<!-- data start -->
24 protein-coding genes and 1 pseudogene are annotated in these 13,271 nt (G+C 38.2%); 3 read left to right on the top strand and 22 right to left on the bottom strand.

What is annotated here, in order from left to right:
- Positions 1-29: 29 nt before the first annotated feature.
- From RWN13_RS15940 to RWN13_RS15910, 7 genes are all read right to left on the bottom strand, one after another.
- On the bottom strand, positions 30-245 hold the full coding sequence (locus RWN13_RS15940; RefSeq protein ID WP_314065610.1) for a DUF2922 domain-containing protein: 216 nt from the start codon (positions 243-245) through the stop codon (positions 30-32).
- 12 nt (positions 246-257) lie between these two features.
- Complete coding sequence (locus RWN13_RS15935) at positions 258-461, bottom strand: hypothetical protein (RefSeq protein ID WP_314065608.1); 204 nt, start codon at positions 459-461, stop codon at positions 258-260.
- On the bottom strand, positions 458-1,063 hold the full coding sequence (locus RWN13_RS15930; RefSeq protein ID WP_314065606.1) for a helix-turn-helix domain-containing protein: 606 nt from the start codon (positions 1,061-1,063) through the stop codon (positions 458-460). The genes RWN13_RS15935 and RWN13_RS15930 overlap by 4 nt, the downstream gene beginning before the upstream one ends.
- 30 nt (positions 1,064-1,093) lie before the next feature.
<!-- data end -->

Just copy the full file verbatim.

24 protein-coding genes and 1 pseudogene are annotated in these 13,271 nt (G+C 38.2%); 3 read left to right on the top strand and 22 right to left on the bottom strand.

What is annotated here, in order from left to right:
- Positions 1-29: 29 nt before the first annotated feature.
- From RWN13_RS15940 to RWN13_RS15910, 7 genes are all read right to left on the bottom strand, one after another.
- On the bottom strand, positions 30-245 hold the full coding sequence (locus RWN13_RS15940; RefSeq protein ID WP_314065610.1) for a DUF2922 domain-containing protein: 216 nt from the start codon (positions 243-245) through the stop codon (positions 30-32).
- 12 nt (positions 246-257) lie between these two features.
- Complete coding sequence (locus RWN13_RS15935) at positions 258-461, bottom strand: hypothetical protein (RefSeq protein ID WP_314065608.1); 204 nt, start codon at positions 459-461, stop codon at positions 258-260.
- On the bottom strand, positions 458-1,063 hold the full coding sequence (locus RWN13_RS15930; RefSeq protein ID WP_314065606.1) for a helix-turn-helix domain-containing protein: 606 nt from the start codon (positions 1,061-1,063) through the stop codon (positions 458-460). The genes RWN13_RS15935 and RWN13_RS15930 overlap by 4 nt, the downstream gene beginning before the upstream one ends.
- 30 nt (positions 1,064-1,093) lie before the next feature.